The Equity, Diversity, and Inclusion (EDI) Commission, along with several invited guests and content area experts, met November 17-19 at Georgia Tech for the NIRSA EDI Summit. Thanks to funding from the NIRSA Board of Directors, the group was able to come together and discuss the concepts of equity, diversity, and inclusion within the world of campus recreation.

Throughout our time together, attendees shared examples and struggles, worked through case studies, and challenged each other and NIRSA to weave this value even further into the fabric of the campus recreation profession.

Creating momentum

To do so is, admittedly, no small undertaking. Everyone involved in the work of the EDI Summit acknowledges the fact that real, sustainable change does not appear overnight and an incremental approach is actually quite significant.

“If there was an easy solution to eradicate the oppression many people experience in their daily lives, it would have been discovered by now.”

EDI Commissioner Erin Patchett, Associate Director of Campus Recreation Administration at Colorado State University reflected on the phrase ‘momentum towards change’ as being one of her biggest Summit takeaways. “If there was an easy solution to eradicate the oppression many people experience in their daily lives, it would have been discovered by now,” she says. “Instead, I am committed to the small (and medium) changes that help shift a culture. This idea of ‘momentum towards change’ feels very real; it’s still not easy by any means, but something we can do given the amazing, passionate people in our association and on our individual campuses.”

The big picture

“I am committed to the small (and medium) changes that help shift a culture.”

Attendees arrived in Atlanta throughout the day on November 16 and readied themselves to take on the critical work of further activating this  strategic value of the association. If the events of this past summer, after which the NIRSA Board reaffirmed the association’s commitment to equity, diversity, and inclusion, weren’t enough to accentuate the importance of this work, the recent tenor and conversations across campuses throughout the United States certainly has. “EDI work is huge; the more we talked the more [clearly] I can see the need and importance of the work we are doing,” shares EDI Commission Co-Chair Jim Wilkening, Executive Director of Recreation and Wellness at University of Central Florida.

Over the next two and a half days, attendees met in Georgia Tech’s Campus Recreation Complex (CRC). Under the excellent guidance and facilitation of Cara McFadden, Assistant Professor at Elon University, and in consultation with content expert Tanya Williams, they discussed the definitions of equity, diversity, and inclusion; what they hoped campus rec professionals, NIRSA members, and students would know, be, and do; what resources or ideas already existed and could be further leveraged; and the necessity of a tiered curriculum for development.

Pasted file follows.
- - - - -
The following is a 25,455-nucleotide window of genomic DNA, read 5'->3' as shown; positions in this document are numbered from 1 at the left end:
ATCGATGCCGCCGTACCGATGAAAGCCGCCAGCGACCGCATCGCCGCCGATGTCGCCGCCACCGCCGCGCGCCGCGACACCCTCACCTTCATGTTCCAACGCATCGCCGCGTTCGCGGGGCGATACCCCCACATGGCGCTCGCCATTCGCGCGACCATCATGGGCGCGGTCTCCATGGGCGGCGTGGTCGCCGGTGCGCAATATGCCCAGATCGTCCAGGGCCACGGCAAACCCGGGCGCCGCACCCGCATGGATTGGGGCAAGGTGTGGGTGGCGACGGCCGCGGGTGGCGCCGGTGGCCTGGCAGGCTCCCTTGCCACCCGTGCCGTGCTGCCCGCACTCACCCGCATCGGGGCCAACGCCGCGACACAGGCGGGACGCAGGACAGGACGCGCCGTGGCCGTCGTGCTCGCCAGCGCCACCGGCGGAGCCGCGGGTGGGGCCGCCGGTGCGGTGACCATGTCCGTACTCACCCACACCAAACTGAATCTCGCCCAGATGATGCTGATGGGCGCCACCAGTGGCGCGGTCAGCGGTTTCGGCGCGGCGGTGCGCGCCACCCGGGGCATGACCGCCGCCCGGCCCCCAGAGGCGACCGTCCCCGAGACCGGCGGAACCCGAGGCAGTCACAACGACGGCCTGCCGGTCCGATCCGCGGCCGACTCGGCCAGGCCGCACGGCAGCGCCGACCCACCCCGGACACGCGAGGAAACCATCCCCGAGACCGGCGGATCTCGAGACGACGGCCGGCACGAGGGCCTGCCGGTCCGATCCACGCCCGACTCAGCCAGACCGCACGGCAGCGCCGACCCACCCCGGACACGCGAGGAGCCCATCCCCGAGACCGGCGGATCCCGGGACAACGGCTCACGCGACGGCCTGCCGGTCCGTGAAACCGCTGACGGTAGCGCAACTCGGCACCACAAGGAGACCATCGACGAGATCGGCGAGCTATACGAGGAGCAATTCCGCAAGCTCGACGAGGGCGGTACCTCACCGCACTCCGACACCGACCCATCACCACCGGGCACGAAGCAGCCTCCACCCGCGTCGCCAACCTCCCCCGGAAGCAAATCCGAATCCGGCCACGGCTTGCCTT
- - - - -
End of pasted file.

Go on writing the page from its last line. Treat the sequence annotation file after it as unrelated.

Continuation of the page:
Post-summit, Tanya, in consultation with the volunteer leaders of the EDI Commission, will use the Summit’s discussion and learnings to draft resources for NIRSA to use as an association, for members to use within their departments, and for use individually.

Building resources that serve as entry points for discussion

Attendees kept this goal of building campus-recreation-specific resources at the forefront of their work. The group recognized that every professional, department, and campus is at a different place of educational privilege, understanding, and progress. With this in mind, the first resource to be produced will feature a conceptual overview, meant as a point of entry to equity, inclusion, and social justice topics, as well as their implication on services provided by recreational sports professionals.

“Every professional, department, and campus is at a different place of educational privilege, understanding, and progress.”

In addition to providing an overview of common social justice terminologies and frameworks, the resource is also aiming to provide demographic information of diversity on campuses and helpful hints as to how to begin dialogue around these issues.

In fact, the concept (and necessity) of civil discourse was heavily discussed. It is worth noting the EDI Commission is not alone in advocating for this; the NIRSA Assembly has been heavily focused on civil discourse and will use their session at the NIRSA 2017 Annual Conference, scheduled on February 22 from 2:15-3:15pm, to discuss the topic further.

The Summit modeled civil discourse by opting to dialogue in a brave space, rather than the traditionally thought of safe space. It is increasingly important for all higher education professionals to be able to engage in civil discourse and facilitate seemingly divisive topics as issues of EDI are increasingly embedded in students’ day-to-day lives. Several Commissioners noted they and others often served as the ‘go to’ individual on their campus for any EDI-related conversation; the work of the Summit helped drive home how, rather than always take the lead, they needed to “teach others to facilitate and encourage them to be brave,” as EDI Commissioner Andrea Snead, Sport Club Coordinator at University of Central Florida puts it.